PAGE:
Throughout history, even as daily life has exhibited calm and tolerance, war has never been far away, and even within societies, violence can be a threat. The Goodness Paradox gives a new and powerful argument for how and why this uncanny combination of peacefulness and violence crystallized after our ancestors acquired language in Africa a quarter of a million years ago.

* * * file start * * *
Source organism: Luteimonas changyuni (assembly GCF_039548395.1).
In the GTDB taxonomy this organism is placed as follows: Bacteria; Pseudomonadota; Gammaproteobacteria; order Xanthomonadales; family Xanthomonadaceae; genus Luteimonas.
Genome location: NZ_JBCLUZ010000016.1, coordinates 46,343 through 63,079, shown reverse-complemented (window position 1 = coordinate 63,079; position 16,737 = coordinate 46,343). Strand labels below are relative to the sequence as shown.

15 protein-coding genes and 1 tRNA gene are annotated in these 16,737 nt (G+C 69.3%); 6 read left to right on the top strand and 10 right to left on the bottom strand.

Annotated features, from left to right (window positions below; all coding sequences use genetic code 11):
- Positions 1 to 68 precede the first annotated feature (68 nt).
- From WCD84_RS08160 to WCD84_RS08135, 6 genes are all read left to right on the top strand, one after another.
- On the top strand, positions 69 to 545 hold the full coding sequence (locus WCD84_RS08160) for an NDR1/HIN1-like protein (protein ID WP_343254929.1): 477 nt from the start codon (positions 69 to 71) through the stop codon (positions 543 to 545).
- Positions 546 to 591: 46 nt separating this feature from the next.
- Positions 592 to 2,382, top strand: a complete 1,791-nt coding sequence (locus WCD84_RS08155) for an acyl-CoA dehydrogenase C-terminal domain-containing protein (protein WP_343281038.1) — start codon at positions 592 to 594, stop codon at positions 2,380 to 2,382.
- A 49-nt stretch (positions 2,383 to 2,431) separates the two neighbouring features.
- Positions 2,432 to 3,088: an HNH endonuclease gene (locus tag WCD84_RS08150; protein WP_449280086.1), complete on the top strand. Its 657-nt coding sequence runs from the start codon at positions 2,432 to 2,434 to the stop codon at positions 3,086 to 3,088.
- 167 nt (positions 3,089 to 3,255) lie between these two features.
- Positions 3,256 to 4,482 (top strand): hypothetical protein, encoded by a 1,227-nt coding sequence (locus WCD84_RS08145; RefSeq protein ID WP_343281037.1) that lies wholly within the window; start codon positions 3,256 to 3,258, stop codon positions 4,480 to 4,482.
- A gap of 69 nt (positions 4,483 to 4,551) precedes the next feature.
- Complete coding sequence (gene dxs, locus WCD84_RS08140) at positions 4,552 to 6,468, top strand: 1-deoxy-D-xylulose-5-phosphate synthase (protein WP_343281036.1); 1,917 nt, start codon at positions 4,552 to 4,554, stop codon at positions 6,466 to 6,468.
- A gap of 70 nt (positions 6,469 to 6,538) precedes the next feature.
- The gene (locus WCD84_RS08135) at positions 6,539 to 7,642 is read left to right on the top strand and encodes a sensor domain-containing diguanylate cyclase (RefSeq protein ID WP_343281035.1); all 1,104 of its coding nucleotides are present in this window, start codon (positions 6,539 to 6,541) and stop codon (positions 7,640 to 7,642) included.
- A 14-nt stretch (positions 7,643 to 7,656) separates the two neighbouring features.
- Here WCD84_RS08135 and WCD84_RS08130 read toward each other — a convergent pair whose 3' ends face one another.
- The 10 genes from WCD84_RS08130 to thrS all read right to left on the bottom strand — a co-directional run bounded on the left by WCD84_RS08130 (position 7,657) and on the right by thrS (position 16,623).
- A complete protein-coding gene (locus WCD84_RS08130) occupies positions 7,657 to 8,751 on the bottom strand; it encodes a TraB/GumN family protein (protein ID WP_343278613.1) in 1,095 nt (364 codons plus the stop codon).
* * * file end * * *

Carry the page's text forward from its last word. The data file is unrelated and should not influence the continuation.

Words allowed the sharing of intentions that enabled men effectively to coordinate their actions. Verbal conspiracies paved the way for planned conflicts and, most importantly, for the uniquely human act of capital punishment. The victims of capital punishment tended to be aggressive men, and as their genes waned, our ancestors became tamer. This ancient form of systemic violence was critical not only encouraging cooperation in peace and war and in culture but also for making us who we are: Homo sapiens.